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Can Pets Sense Our Emotions?

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Have you ever felt like your furry friend was responding directly to your mood? Does your canine cuddle up on your lap when you’re feeling down in the dumps, or seem to mimic your excitement even if he doesn’t quite know what’s going on? 

Your dog may not be officially licensed as an emotional support animal, but there are times when he certainly seems to be in tune with your feelings. Are your feelings contagious? Is it pure coincidence? 

Read on to learn about the emotional connections between people and pets, and just how incredible they can be. 


Dogs and Emotional Connection

You and your dog share a close bond. If you feel that your furry best friend is picking up on your feelings, you’re probably right—through behavioral and chemical cues, dogs are able to pick up and distinguish between a variety of human emotions. 

On top of that, some human emotions can even be “contagious” to dogs. Your dog trusts you more than anyone else, so he looks to you for cues about how to react to the world around him. When you seem comfortable and calm during a stressful situation, your dog will feel more safe and secure as a result; if you’re stressed, your dog will also feel stressed.

Using Senses to Sense Emotions

Dogs are incredibly social creatures. That said, their incredible sense of empathy isn’t just based on their love for you—there are psychological and physiological reasons behind it, too.

Sight

Your dog may be relatively colorblind, but he’s not blind to your emotions. In fact, there is a study conducted by the University of Veterinary Medicine Vienna that states that dogs are able to distinguish between happy and angry facial expressions. 

Another study found that dogs respond differently to six basic emotions shown on human faces: anger, fear, happiness, sadness, surprise, and disgust. 

Dogs can also connect with humans in other visual ways, such as with eye contact and body language. For example, making eye contact with your dog can stimulate the release of oxytocin (the “love hormone”).  


Sound

Dogs are also able to understand the differences between different tones of voice and decipher emotions accordingly. Fido may not understand everything that you’re saying, but he can tell if it’s coming from a place of positivity or negativity. 

Studies have shown that dogs can distinguish between positive and negative sounds. For example, negative sounds such as crying or screaming tend to result in a more upset dog; positive sounds such as laughing result in a happier, more excited dog.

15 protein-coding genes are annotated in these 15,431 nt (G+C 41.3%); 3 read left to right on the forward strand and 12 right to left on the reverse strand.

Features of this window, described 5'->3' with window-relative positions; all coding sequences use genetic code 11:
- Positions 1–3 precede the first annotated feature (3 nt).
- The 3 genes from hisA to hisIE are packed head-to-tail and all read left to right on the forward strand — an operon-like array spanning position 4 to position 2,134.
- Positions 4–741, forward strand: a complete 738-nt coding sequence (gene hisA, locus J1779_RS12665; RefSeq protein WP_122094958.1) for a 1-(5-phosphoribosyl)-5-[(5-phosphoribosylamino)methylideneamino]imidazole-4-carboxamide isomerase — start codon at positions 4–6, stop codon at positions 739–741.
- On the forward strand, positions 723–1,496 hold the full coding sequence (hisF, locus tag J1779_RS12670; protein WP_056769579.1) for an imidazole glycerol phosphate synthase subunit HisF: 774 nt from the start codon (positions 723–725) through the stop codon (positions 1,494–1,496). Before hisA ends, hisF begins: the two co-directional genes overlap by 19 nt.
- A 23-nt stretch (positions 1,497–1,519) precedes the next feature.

When combining what they see and what they hear, dogs are able to pick up on the general idea of how you’re feeling. Don’t be surprised if your pup comes to the rescue with snuggles if he notices you crying! 


Smell

It’s no secret that dogs have an incredible sense of smell. In fact, a dog’s sense of smell is 10,000 to 100,000 times more acute than a human’s! 

Smelling is one of the primary methods that dogs use to communicate with each other. When your pup sniffs a canine friend, he’s able to learn about the other dog’s sex, age, health, recent meals and encounters, and even mood. 

Fido is also able to sniff out your emotions; dogs can smell changes in blood sugar levels, hormones, and brain chemicals. With those incredible smelling skills, it makes sense that so many dogs are trained as service animals or emotional support pets to sniff out any signs of concern and pick up on moments when their owner may need some extra support, affection, or assistance. 

Of course, we also want to support our pets’ mental health in return. PetHonesty’s Premium Hemp Calming Chews are a gentle, non-sedating way to reduce anxiety and make stressful situations more enjoyable. Plus, they come in a tasty duck flavor! 

Cats and Emotional Support

Dogs are known for their loyalty and unconditional love. Cats, on the other hand, can be a lot less predictable. Your kitty may not always show her affection in the same way that your dog does, but she can certainly pick up on your emotions, too. 

Like dogs, cats are able to detect the differences between a happy face and a sad face; if you seem happy, your cat is more likely to stick around for more cuddles. She can also hear the difference between a happy or angry tone of voice; if you sound angry or tense, she’s much more likely to seek out a safe hiding space. 

If your kitty isn’t sure how to react in a situation, she may look to you for cues. If you seem calm and confident, your cat will feel more safe and secure. If you seem stressed or scared, your cat is more likely to feel stressed and scared too. 

There are also times when your cat may feel just fine, but notice that you seem upset. She may lie down next to you or curl up on your lap to release oxytocin. She may even begin purring or kneading as a way to show comfort and affection. 


Sources: 
https://www.akc.org/expert-advice/news/dogs-can-hear-your-emotions/
https://www.akc.org/expert-advice/news/study-shows-dogs-can-tell-the-difference-between-happy-and-angry-faces/
https://schertzanimalhospital.com/blog/pets-sense-emotions/
https://www.nationalgeographic.com/science/article/yes-dogs-can-catch-their-owners-emotions
https://wagwalking.com/sense/can-dogs-feel-their-owners-emotions 
https://www.emotionalpetsupport.com/2020/03/4-ways-your-cat-can-sense-your-emotions-and-provide-you-relief/